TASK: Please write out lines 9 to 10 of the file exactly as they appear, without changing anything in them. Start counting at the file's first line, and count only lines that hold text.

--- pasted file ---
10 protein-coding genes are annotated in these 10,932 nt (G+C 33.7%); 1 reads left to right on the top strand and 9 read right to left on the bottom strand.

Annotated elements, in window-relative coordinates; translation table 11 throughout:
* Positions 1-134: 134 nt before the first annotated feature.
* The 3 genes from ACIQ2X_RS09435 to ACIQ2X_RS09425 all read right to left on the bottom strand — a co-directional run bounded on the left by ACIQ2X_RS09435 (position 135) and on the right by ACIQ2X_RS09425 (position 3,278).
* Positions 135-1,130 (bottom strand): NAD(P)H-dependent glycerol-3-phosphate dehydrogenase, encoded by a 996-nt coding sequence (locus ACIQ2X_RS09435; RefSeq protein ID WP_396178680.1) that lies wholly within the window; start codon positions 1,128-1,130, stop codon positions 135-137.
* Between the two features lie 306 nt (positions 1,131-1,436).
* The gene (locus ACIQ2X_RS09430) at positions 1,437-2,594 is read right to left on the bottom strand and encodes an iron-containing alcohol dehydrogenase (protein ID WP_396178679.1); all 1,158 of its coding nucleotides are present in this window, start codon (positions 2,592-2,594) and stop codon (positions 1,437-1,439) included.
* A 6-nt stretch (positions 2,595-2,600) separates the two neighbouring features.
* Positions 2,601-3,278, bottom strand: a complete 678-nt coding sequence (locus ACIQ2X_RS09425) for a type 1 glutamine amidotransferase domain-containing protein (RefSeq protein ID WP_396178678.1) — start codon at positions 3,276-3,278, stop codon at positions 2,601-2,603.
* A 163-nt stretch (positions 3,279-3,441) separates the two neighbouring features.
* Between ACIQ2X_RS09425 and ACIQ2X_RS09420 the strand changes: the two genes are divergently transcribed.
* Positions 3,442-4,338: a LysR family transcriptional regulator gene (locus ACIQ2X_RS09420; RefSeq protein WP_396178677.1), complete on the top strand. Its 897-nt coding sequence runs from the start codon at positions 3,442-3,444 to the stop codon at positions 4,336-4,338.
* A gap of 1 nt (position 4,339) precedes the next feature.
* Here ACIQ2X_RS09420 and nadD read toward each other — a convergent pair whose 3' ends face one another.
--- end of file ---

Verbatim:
* Positions 2,601-3,278, bottom strand: a complete 678-nt coding sequence (locus ACIQ2X_RS09425) for a type 1 glutamine amidotransferase domain-containing protein (RefSeq protein ID WP_396178678.1) — start codon at positions 3,276-3,278, stop codon at positions 2,601-2,603.
* A 163-nt stretch (positions 3,279-3,441) separates the two neighbouring features.